Researchers at the University of Washington are working on an implantable electronic chip that may help establish new nerve connections in the part of the brain that controls movement. Their most recent study showed such a device can induce brain changes in monkeys lasting more than a week.
Strengthening of weak connections through this mechanism may have potential in the rehabilitation of patients with brain injuries, stroke, or paralysis.
The authors of study were Dr. Andrew Jackson, senior research fellow in physiology and biophysics, Dr. Jaideep Mavoori, who recently earned a Ph.D. in electrical engineering from the UW, and Dr. Eberhard Fetz, professor of physiology and biophysics. For many years Fetz and his colleagues have studied how the brains of monkeys control their limb muscles.
When awake, the brain continuously governs the body’s voluntary movements. This is largely done through the activity of nerve cells in the part of the brain called the motor cortex. These nerve cells, or neurons, send signals down to the spinal cord to control the contraction of certain muscles, like those in the arms and legs.
The possibility that these neural signals can be recorded directly and used to operate a computer or to control mechanical devices outside of the body has been driving the rapidly expanding field of brain-computer interfaces, often abbreviated BCI. The recent study suggests that the brain’s nerve signals can be harnessed to create changes within itself.
The researchers tested a miniature, self-contained device with a tiny computer chip. The devices were placed on top of the heads of monkeys who were free to carry out their usual behaviors, including sleep. Called a Neurochip, the brain-computer interface was developed by Mavoori for his doctoral thesis.
“The Neurochip records the activity of motor cortex cells,” Fetz explained, “It can convert this activity into a stimulus that can be sent back to the brain, spinal cord, or muscle, and thereby set up an artificial connection that operates continuously during normal behavior. This recurrent brain-computer interface creates an artificial motor pathway that the brain may learn to use to compensate for impaired pathways.”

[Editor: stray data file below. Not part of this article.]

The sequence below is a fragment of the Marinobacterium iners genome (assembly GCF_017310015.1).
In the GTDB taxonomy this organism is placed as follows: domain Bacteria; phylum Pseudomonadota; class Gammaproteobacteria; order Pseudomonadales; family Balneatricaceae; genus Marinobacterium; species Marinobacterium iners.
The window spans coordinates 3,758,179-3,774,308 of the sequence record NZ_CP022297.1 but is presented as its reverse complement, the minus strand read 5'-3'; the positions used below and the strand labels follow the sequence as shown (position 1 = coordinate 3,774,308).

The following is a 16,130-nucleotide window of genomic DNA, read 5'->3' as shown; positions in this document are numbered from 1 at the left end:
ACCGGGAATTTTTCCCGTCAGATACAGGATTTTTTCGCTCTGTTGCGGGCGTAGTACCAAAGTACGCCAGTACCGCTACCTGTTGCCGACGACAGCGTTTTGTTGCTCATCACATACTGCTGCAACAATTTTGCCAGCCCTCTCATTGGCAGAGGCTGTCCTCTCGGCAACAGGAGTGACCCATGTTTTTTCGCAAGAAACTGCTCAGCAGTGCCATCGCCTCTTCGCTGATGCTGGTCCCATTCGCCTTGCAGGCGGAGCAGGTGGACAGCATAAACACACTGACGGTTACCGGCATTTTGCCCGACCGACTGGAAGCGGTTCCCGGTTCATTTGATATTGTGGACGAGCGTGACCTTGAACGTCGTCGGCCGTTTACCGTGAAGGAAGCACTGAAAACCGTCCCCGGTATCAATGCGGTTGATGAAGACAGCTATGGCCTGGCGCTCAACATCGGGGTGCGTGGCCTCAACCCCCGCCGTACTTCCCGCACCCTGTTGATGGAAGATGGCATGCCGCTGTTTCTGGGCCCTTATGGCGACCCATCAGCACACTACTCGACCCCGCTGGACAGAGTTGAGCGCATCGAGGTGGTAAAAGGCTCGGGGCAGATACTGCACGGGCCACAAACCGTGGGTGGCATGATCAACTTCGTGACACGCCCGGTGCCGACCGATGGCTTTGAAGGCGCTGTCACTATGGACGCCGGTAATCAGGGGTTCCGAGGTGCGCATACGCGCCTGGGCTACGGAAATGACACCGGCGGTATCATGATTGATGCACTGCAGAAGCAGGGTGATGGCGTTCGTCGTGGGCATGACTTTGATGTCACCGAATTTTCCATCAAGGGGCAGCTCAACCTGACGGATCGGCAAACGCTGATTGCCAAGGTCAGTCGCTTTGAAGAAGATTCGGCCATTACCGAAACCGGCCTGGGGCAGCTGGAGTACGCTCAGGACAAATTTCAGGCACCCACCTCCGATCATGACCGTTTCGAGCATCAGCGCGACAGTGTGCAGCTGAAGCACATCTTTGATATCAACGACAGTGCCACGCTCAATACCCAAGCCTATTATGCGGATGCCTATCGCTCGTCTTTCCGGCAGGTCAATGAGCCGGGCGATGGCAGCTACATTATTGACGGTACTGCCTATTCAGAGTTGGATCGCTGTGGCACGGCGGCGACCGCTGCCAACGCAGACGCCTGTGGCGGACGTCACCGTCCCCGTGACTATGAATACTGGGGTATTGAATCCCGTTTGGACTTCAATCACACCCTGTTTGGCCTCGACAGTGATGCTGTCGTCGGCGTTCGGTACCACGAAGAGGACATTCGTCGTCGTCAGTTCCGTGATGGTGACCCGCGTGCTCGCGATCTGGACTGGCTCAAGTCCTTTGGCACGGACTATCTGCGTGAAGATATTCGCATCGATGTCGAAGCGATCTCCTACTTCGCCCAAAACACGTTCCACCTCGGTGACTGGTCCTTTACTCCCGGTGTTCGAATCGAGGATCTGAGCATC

Jackson found that, when the brain-computer interface continuously connects neighboring sites in the motor cortex, it produces long-lasting changes. Namely, the movements evoked from the recording site changed to resemble those evoked from the stimulation site.
The researchers said that a likely explanation for these changes is the strengthening of pathways within the cortex from the recording to the stimulation site. This strengthening may have been produced by the continuous synchronization of activity at the two sites, generated by the recurrent brain-computer interface.
Timing is critical for creating these connections, the researchers said. The conditioning effect occurs only if the delay between the recorded activity and the stimulation is brief enough. The changes are produced in a day of continuous conditioning with the recurrent brain-computer interface, but last for many days after the circuit is turned off.
“This unusually long-lasting plasticity may be related to the fact that the conditioning is associated with normal behavior,” Fetz said.
The full work's findings, titled “Long-Term Motor Cortex Plasticity Induced by an Electronic Neural Implant,” are to be published in the November 2, 2006, edition of Nature.
quote: I guess the slashdot and digg crowds have started to migrate over to this website, given the amount of absolutely off-topic posts and fanboyism that has emerged lately. Guess I have to find a new technology news site now.
quote: Actually I've seen several documentaries about how the US army treats people if they become useless to them because they lost a limb or something, and it's not pleasant, they are dropped and forgotten and the amry doesn't give a damm about them from then on and you are lucky if they don't milk you dry for every penny, so I doubt there's a 'driving force' from that area to develop prosthetics in real life.